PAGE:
But in truth, neither "America" nor "Hollywood" caved to the terrorist threat. Capitalism did. Sony is a Japanese-owned multinational corporation. Its decision to cancel the opening of the film was precipitated not by Hollywood studios, but by the defensive decision of a bunch of corporate conglomerate theater chains with only tenuous connections to the star-studded production companies in Tinseltown.
6 weeks ago
McSweeney’s Internet Tendency: Product Review: The Invisible Backpack of White Privilege from L.L. Bean
The Invisible Backpack of White Privilege is pretty decent, I guess. I’ve had one as long as I can remember. My parents said it just showed up in the mail when I was born, and L.L. Bean’s policy is to replace the backpack for free if it ever breaks, so I don’t have anything to compare it to. It’s $8 extra to get your initials monogrammed, which I personally think should be free of charge. The backpack comes in different colors, more recently Irish, Italian, and Buffalo Plaid.
6 weeks ago
CURMUDGUCATION: Toxic Expectations
I am tired to the bone of reformsters claiming that expectations are all that we need, of the repeated chorus that we can't make schools better by throwing money at them. I have an experiment for testing that. Find the school in your state with the lowest level of spending, and reduce every single school-- including the schools in the wealthy neighborhoods-- to that lowest level of spending. When parents squawk, tell them it's okay because you are just going to load the expectations on. You are going to expectation the living daylights out of those kids and nobody is going to miss a cent of the money that was just cut, because, expectations. Try that, and get back to me.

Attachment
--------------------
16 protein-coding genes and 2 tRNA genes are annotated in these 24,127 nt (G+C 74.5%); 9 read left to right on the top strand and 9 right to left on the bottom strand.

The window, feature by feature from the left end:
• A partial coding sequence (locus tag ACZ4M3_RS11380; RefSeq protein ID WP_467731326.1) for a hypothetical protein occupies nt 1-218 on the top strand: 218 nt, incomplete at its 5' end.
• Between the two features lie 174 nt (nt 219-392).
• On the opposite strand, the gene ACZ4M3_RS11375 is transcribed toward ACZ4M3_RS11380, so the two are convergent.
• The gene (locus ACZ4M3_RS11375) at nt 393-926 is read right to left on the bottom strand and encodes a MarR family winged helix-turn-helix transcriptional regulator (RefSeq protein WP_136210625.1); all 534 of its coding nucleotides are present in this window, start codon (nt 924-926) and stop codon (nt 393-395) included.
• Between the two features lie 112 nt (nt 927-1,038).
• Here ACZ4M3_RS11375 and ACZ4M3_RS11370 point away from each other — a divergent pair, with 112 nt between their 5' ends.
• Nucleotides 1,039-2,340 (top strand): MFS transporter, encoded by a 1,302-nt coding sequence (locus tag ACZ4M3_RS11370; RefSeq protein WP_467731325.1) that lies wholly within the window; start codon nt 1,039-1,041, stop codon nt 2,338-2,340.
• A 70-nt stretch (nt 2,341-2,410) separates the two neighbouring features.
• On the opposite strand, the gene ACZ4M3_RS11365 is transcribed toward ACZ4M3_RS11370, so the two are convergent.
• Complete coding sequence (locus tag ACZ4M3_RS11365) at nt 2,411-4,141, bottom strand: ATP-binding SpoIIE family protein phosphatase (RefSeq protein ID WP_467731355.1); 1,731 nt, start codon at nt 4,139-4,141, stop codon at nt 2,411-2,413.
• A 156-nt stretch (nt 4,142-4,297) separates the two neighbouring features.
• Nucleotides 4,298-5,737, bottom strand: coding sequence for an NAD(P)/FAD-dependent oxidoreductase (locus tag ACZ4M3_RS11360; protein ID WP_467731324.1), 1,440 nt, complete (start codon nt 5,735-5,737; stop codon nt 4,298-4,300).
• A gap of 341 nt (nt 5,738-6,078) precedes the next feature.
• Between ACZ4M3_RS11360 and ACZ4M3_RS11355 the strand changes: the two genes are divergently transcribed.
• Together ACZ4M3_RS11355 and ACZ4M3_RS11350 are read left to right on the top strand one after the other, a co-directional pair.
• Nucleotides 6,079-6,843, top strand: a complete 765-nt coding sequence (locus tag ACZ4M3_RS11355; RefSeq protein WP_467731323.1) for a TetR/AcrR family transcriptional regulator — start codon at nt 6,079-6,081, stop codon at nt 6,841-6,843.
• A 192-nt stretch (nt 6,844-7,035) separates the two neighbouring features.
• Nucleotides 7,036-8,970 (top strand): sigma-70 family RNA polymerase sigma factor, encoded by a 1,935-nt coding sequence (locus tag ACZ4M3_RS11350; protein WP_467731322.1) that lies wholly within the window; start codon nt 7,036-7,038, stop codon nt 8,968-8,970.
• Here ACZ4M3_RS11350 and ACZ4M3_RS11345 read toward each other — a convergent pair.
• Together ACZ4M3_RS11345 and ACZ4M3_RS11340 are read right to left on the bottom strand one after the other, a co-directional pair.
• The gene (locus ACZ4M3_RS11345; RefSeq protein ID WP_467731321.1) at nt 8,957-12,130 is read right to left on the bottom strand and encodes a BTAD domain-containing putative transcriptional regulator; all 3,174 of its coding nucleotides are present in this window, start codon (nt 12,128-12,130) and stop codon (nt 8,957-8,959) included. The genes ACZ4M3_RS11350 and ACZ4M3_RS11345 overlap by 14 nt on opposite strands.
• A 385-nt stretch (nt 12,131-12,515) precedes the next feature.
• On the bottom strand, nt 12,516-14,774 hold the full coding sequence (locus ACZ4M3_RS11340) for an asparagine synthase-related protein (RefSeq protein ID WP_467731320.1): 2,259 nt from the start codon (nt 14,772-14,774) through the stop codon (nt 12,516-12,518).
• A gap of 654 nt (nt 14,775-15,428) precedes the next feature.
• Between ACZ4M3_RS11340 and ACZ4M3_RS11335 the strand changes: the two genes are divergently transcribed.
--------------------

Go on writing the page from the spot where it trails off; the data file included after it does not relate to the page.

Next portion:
6 weeks ago
Top Ed-Tech Trends of 2014: The Indie Web
I mean, what does an alternative to ed-tech as data-extraction, control, surveillance, privatization, and profiteering look like? What does resistance to the buzzwords and the bullshit look like?
6 weeks ago
there’s nothing democratic about ed reform | Fredrik deBoer
What makes “Mark Zuckerberg, Dictator of Newark Schools” democratic? Well, if you’re a libertarian, the fact that he’s bringing private money to bear to take control of public schools; the fact that these efforts inevitably involve union-bashing; and the fact that they transfer money from taxpayers to private corporations. That’s what makes them democratic. When you call corporations people and you act as though democracy grows out of wallets, privatization and shrinking government are synonymous with democracy. Myself, I prefer the traditional definition: when the people take community control over what belongs to them.
6 weeks ago
Obama Should Sue Right Back - Thomas Geoghegan - POLITICO Magazine